In forecasts combination one of the popular solutions is based on the application of some information criterion. Taking for example Akaike criterion $AIC_j$ estimated for the model $j$, one could compute the differences of $AIC_j$ from $AIC^* = \min_j{AIC_j}$ and then $RP_j = e^{(AIC^*-AIC_j)/2}$ could be interpreted as the relative probability of model $j$ to be the true one. The weights then are defined as

$$w_j = \frac{RP_j}{\sum_j RP_j}$$


A difficulty that I try to overcome is that the models are estimated on the differently transformed response (endogenous) variables. For example, some models are based on annual growth rates, another - on quarter-to-quarter growth rates. Thus the extracted $AIC_j$ values are not directly comparable.

Tried solution

Since all that matters is the difference of $AIC$s one could take the base model's $AIC$ (for example I tried to extract lm(y~-1) the model without any parameters) that is invariant to the response variable transformations and then compare the differences between the $j$th model and the base model $AIC$. Here however it seems the weak point remains - the difference is affected by the transformation of the response variable.

Concluding remarks

Note, the option like "estimate all the models on the same response variables" is possible, but very time consuming. I would like to search for the quick "cure" before going to the painful decision if there is no other way to resolve the problem.


I think one of the most reliable methods for comparing models is to cross-validate out-of-sample error (e.g. MAE). You will need to un-transform the exogenous variable for each model to directly compare apples to apples.

  • $\begingroup$ An alternative way that I have left for even more time consuming approach is to use the jack-knifed errors to estimate the weights similar to Bates and Granger (1969) and the related works like Clements and Harvey Forecasts combinations and encompassing (2007). The weak point of forecast errors based approach is that it is on average inferior to information (model) based approaches. Since the Bayesian averaging is tricky, I tried to apply a more simple method that could be thought of being BMA with informative priors. $\endgroup$ – Dmitrij Celov Dec 15 '11 at 13:49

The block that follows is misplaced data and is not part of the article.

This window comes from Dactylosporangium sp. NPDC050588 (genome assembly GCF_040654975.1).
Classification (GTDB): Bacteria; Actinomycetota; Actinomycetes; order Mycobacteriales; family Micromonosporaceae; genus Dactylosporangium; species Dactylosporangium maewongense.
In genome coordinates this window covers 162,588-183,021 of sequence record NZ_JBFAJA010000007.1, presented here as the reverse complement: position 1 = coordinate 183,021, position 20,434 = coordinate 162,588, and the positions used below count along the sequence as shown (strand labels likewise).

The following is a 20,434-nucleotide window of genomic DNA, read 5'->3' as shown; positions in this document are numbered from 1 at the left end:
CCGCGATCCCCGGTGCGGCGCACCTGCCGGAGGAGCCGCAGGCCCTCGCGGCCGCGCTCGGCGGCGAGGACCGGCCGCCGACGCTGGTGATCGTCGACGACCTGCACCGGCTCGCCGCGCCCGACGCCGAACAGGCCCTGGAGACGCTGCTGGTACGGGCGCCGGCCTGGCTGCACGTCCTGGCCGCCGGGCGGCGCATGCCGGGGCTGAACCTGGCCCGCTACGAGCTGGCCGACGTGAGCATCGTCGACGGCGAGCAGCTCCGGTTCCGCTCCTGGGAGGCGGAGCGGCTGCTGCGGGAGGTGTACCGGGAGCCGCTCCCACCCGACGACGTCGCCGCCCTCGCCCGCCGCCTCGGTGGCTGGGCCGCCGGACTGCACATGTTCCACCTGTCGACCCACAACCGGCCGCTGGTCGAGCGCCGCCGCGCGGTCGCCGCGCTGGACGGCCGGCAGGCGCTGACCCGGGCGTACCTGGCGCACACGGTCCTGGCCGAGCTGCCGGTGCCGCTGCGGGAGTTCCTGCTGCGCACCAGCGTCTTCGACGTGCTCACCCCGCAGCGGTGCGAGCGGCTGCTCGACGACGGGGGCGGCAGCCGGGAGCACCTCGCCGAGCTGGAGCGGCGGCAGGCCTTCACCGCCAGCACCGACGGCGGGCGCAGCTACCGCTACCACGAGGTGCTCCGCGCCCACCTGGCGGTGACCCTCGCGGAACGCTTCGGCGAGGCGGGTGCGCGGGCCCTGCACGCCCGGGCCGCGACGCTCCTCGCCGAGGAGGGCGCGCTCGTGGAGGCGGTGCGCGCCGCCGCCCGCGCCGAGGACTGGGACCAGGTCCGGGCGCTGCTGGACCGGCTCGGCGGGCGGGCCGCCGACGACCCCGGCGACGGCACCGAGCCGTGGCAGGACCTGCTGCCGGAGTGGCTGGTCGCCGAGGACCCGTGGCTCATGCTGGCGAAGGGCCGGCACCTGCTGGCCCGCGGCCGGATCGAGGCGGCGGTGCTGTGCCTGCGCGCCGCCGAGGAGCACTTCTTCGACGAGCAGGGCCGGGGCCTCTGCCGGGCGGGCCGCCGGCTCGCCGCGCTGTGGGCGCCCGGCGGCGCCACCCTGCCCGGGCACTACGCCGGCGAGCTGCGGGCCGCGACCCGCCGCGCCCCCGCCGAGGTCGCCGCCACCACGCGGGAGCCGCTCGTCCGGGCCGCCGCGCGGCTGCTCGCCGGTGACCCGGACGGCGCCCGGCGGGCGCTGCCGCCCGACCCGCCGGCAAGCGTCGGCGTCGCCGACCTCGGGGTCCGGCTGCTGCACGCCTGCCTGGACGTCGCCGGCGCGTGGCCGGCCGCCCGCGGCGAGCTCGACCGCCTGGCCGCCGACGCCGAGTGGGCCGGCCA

• $\begingroup$ Note, that I neither want to compare and select the best model, nor am searching for the best forecasts combination method. I simply have problems comparing the AICs from the models based on differently transformed response variables. $\endgroup$ – Dmitrij Celov Dec 15 '11 at 13:51
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    $\begingroup$ @Dmitrij Celov: Then why are you comparing AICs? Keep in mind that AIC is asymptotically equivalent to leave-one-out cross-validation, so I suspect comparisons of either metric would be similar. stats.stackexchange.com/a/587/2817 $\endgroup$ – Zach Dec 15 '11 at 13:56
  • $\begingroup$ @DmitrijCelov: "The weak point of forecast errors based approach is that it is on average inferior to information (model) based approaches." Inferior in what regard? Do you have some citations or explanation for this? Intuition tells me this statement is wrong, but intuition is often wrong... $\endgroup$ – Zach Dec 15 '11 at 13:58
  • $\begingroup$ I probably made a quick conclusion after the remark in G.Kapitanious et al working paper Forecast combinations and the Bank of England's suite of statistical forecasting methods where on p. 23 it is written that "...combining forecasts will not in general deliver the optimal forecast, while combining information will". Asymptotic equivalence is not what I would like to have in small samples of macroeconomic data, but simple methods may outperform more complex. Simply cross-validation is the second best solution, jack-knives are produced within one week, AICs in an hour. (We may go to chat) $\endgroup$ – Dmitrij Celov Dec 15 '11 at 14:46

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